for sale sign in front

Take It or Leave It: What You Need to Know about Real Estate Fixtures

Close your eyes and pretend you’ve sold your home and are getting ready to move out. Imagine your living room. You see the empty space where your couch was, the blank space where the television was mounted, and the bare windows once covered by full curtains. Wait a minute, make that a nearly blank space where the tv was and the almost bare windows because unless you included it in your selling agreement, the wall mount for your television needs to stay as do any blinds and curtain rods. You can take the curtains, though! Seem strange? Welcome to the wild world of real estate fixtures!

empty house


What is a Fixture?

When you hear the word fixture, what do you think of? Most people associate things chandeliers or track lights or plumbing fixtures like faucets, sinks, toilets, but in the real estate contract world a “fixture” is typically considered an item of property which is physically attached to or so closely associated with land or buildings so as to be treated as part of the real estate.

While this varies on a state-by-state basis, this can include, without limitation, physically attached items not easily removable without damage to the premises, items specifically adapted to the premises, and items customarily treated as fixtures. This is where working with an experienced real estate agent can be really beneficial because they can help navigate what is considered a fixture and write a contract that will allow you to keep or sell what you want.



What are some examples of Fixtures?

Fixtures can be found inside and outside your home. Outdoor fixtures include, but are not limited to:

  • Garden bulbs
  • Plants
  • Shrubs and Trees
  • In-ground sprinkler system and component parts
  • Fences
  • In-ground pet containment system (but not the collars)
  • Storage buildings on permanent foundations
  • Docks/piers on permanent foundations
  • Attached antennas and satellite dishes
  • Awnings

Indoor Fixtures can be items such as:

  • screen and storm doors and windows
  • electric lighting fixtures
  • window shades
  • curtain and traverse rods
  • blinds and shutters
  • central heating and cooling units and attached equipment
  • water heaters, water softeners and treatment systems
  • sump pumps
  • attached or fitted floor coverings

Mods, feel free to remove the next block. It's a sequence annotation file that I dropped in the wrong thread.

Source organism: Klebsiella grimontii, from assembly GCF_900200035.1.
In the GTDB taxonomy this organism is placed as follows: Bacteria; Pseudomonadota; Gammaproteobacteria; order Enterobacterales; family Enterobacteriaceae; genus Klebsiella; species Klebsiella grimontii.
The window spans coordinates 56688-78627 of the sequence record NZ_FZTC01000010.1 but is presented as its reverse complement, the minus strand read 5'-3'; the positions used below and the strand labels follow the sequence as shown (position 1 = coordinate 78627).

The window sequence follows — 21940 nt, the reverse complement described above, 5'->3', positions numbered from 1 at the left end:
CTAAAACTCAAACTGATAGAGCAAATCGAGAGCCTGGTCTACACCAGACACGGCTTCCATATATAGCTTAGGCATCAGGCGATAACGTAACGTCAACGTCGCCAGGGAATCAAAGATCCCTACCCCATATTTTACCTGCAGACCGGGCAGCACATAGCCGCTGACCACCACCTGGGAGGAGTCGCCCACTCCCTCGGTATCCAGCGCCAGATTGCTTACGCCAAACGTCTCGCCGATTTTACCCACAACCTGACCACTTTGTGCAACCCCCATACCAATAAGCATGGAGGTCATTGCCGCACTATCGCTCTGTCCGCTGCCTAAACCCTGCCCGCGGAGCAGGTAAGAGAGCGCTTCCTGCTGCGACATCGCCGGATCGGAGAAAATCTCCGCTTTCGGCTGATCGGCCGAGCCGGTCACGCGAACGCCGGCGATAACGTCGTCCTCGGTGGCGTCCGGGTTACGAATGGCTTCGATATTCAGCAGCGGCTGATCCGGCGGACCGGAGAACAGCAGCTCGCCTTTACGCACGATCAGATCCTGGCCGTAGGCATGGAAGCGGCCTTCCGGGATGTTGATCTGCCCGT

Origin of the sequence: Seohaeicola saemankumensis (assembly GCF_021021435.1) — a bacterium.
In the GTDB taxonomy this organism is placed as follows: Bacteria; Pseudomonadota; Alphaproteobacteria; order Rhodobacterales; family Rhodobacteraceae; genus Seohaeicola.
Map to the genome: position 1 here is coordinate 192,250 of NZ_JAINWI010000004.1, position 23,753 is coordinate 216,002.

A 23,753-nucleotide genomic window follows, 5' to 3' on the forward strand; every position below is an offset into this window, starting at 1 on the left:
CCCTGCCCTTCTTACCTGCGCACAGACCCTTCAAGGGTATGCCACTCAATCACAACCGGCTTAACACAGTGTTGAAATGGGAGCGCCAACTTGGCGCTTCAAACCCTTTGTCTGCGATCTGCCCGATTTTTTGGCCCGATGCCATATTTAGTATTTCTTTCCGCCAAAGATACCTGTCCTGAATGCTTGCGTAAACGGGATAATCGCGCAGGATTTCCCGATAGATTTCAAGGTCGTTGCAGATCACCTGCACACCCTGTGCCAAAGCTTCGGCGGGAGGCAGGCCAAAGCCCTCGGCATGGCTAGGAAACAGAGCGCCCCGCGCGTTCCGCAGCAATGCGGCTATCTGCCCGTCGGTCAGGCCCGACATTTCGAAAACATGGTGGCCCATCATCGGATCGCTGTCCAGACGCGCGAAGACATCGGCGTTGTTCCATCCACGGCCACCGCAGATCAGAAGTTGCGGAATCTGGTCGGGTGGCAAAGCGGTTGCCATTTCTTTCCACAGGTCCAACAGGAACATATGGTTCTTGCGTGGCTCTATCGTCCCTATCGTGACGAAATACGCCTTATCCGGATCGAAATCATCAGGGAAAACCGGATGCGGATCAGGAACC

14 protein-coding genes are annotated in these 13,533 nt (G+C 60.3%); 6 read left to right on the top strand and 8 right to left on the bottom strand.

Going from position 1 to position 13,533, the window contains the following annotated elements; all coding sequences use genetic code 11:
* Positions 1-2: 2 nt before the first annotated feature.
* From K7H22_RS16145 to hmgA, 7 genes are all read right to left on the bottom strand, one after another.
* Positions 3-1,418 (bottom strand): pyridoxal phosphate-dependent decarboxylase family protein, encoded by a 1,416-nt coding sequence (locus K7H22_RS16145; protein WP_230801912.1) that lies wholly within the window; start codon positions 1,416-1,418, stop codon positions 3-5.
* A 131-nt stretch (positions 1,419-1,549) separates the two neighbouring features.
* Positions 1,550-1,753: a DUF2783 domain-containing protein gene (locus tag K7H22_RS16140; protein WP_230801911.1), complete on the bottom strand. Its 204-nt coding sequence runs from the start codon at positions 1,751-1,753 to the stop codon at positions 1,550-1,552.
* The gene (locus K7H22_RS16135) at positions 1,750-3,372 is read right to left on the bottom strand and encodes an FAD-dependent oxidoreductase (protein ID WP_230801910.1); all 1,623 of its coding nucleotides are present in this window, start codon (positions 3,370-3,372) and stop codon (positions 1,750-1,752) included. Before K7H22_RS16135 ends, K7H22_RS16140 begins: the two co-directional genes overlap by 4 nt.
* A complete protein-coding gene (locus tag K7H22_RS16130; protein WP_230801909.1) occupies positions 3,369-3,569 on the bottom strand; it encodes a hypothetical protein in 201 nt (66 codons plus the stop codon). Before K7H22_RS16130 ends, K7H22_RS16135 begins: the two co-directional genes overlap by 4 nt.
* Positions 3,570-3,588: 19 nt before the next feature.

• audio/visual wall mounting brackets (but not the audio/visual equipment)
  • garage door openers and remote controls
  • installed security systems
  • central vacuum systems and accessories
  • built-in appliances (like a dishwasher)
  • ceiling fans


empty home ready for moving


Do I really have to leave all this behind?
The beauty of real estate transactions is that nearly everything is negotiable. If there’s something that holds special meaning for you or you want to bring into your new home (or inversely, something that you want to include in the sale or leave behind) all you need to do is write it into the contract and it’s as good as done.

satellite on top of house


What about things I rent, not own?
You MUST remember to write into the contract that you will be keeping any rented items. This might seem like a no-brainer, but it can be very easy to forget about something like an L.P. tank or water treatment system. If this is omitted from the purchase contract, you could be held liable to purchase this item from the rental company and give it to the buyer of your property since without an exception written in the contract it should be theirs. This small oversight can be one costly mistake!

One of the best ways to avoid the headaches that can come with selling a home is to enlist the help of a professional real estate agent. In addition to helping you get top dollar for the sale of your home, they can help you navigate the sometimes complex world of real estate law and make sure you’re staying on the right side of the law!

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